It listed all family members living on each farm. Also those living in the cities.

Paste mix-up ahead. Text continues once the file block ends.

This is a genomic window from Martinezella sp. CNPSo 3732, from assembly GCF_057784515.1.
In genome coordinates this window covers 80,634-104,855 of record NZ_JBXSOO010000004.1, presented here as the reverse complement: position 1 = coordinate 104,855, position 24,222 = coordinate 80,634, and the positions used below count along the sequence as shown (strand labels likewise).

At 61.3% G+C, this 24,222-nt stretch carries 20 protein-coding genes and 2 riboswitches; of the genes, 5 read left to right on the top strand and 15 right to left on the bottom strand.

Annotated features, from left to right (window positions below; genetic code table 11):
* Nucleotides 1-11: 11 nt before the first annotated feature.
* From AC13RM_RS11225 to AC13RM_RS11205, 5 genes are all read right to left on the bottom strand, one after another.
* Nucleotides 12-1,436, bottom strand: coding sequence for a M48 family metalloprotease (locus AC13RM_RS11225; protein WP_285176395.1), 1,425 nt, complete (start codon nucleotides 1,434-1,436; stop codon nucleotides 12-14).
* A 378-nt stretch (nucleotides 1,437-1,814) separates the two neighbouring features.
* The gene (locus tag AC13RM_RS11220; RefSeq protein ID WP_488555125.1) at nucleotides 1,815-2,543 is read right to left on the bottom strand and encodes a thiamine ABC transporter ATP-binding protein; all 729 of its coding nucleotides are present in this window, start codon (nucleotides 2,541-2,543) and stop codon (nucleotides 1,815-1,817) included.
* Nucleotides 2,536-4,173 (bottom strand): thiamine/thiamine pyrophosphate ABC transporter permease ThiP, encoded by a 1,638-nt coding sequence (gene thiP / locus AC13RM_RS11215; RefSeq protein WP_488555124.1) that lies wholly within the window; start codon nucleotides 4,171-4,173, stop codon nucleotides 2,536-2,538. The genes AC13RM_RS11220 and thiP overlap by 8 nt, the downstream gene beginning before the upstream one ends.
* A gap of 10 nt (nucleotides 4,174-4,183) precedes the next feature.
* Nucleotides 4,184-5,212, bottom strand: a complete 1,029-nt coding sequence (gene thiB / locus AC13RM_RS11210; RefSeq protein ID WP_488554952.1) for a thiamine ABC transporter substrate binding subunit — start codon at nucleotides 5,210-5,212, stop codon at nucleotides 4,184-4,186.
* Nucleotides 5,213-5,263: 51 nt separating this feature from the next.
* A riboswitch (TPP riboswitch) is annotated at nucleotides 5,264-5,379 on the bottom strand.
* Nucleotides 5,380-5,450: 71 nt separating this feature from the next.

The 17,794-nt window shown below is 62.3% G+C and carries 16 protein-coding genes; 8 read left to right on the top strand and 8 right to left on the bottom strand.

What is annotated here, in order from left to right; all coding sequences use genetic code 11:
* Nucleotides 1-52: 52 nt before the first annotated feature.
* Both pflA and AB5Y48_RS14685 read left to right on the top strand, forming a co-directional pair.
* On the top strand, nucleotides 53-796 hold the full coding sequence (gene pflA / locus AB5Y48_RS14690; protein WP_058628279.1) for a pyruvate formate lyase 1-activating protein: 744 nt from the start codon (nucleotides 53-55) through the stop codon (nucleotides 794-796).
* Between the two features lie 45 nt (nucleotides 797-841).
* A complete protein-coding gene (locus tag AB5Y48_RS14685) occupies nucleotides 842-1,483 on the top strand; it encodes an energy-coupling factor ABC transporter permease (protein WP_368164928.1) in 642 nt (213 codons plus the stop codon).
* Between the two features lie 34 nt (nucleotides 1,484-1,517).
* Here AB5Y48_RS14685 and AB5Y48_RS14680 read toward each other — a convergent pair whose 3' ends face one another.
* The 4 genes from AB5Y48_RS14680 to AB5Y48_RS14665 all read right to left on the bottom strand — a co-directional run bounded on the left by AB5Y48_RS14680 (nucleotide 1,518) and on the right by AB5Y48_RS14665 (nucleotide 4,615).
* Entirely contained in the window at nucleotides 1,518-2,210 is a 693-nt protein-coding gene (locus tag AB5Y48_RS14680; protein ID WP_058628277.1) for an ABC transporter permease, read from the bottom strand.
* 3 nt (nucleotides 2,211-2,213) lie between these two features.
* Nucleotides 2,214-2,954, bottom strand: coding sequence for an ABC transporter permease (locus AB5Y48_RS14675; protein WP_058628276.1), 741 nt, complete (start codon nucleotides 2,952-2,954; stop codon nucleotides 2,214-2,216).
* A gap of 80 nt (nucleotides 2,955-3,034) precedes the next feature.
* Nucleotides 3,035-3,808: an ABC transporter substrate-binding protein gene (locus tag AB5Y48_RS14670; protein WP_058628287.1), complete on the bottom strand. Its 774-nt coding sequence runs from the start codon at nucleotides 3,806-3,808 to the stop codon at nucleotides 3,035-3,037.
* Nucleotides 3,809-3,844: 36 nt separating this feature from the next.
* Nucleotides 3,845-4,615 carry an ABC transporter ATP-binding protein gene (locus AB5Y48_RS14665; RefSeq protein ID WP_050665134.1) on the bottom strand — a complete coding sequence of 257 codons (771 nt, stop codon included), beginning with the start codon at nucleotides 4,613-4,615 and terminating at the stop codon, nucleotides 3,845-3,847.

1 Danish and Norwegian: patronymic from the personal name Olaf, Olav (Old Norse Óláfr, Ólafr, variant Óleifr, earlier Anleifr, from proto-Scandinavian elements meaning ‘ancestor’ + ‘heir’, ‘descendant’). Olaf has always been one of the most common Scandinavian names; it continued to be popular in the Middle Ages, in part as a result of the fame of St. Olaf, King of Norway, who brought Christianity to his country c.1030 . This surname, the second most common in Norway, is also established in England, notably in the Newcastle upon Tyne area.2 German (Ölsen): habitational name from any of several places so named, in Saxony, Brandenburg, and the Rhineland.